Disinfecting should definitely be done on a regular basis, but it is more critical to do if someone in the family just got sick, or someone recently went to a high-risk place.

If someone just had a stomach bug, the flu, or another illness in your home, make sure to disinfect extra thoroughly!

Don’t forget your hands

Finally, don’t just focus on objects and surfaces alone. If there are parts in your home that must always stay clean, those should be your hands. 

Place a hand sanitizing station right by the front door. Put up a reminder to wash hands (with soap and water for 20 seconds) near the kitchen sink, and place another one by the bathroom sink. 

If you have school-age kids, it’s imperative that you keep them from bringing germs home from school. Have them wash their hands as soon as they come in, and minimize germ carryover by keeping shoes, backpacks, and other school items near the door.

If your child has homework, make sure they don’t carry pencils, crayons, or other supplies between school and home. And it might be wise to have disinfecting wipes at their work space so they can clean their pencil when they’re done with studies.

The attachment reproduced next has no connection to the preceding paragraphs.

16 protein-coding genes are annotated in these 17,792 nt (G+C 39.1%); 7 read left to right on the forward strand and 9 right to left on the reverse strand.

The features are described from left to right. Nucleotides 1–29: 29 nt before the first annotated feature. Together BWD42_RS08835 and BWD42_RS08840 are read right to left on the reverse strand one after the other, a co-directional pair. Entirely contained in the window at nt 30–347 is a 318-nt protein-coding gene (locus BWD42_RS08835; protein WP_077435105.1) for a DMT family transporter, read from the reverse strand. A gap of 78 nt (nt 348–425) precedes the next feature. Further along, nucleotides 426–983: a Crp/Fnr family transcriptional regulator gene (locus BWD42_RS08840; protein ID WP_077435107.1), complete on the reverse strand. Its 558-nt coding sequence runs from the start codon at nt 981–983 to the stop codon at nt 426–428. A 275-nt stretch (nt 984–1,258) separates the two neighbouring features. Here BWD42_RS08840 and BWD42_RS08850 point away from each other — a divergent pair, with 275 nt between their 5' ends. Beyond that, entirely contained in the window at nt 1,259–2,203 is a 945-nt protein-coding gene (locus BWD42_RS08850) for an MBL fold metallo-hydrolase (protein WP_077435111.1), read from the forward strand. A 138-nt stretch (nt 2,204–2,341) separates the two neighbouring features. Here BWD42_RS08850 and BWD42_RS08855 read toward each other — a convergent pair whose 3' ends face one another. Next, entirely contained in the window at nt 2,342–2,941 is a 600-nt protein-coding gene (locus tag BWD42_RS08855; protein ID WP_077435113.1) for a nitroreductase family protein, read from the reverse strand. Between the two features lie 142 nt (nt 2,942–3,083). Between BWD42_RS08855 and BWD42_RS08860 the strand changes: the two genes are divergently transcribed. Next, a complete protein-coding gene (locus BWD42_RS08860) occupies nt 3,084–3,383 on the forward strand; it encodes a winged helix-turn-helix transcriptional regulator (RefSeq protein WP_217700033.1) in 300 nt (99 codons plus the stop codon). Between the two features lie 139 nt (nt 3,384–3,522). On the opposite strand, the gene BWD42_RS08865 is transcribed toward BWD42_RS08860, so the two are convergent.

Conclusions on disinfecting your home

Germs can spread disease, the fact is, you can’t escape them. 

However, you can reduce your family’s exposure to harmful bacteria and viruses through disinfecting. You should regularly sanitize and disinfect your home regularly as part of your cleaning routine. Focus on areas that receive more handling and traffic than others like light switches, doorknobs, remote controls, and others.

Fortunately, there are products that can safely disinfect surfaces throughout your home while minimizing toxic chemical exposure.

Want to learn 11 easy swaps to reduce the chemical burden in your home (plus 4 no-cost ways to get rid of toxicants already in your home)? Sign up to get my Simple Swaps for a Healthier Home Guide. And because I’ve got a PhD in Environmental Health, you’ll know it’s info you can trust.

Through a diligent cleaning routine that involves sanitizing and disinfecting practices as well, we are confident that you will be able to protect your family from disease-causing germs for a happier and healthier life.

This post is contributed by Mariam N., a hygiene expert working with Sono Supplies. She has been interested in health and cleaning issues since she was young and wants to share her knowledge and experience with others who are not indifferent to clean-up. Mariam is deeply convinced that house cleaning is a critical part of hygiene. On a regular basis, she delivers expert cleaning advice on how to disinfect and clean tools and surfaces in the home and the medical field.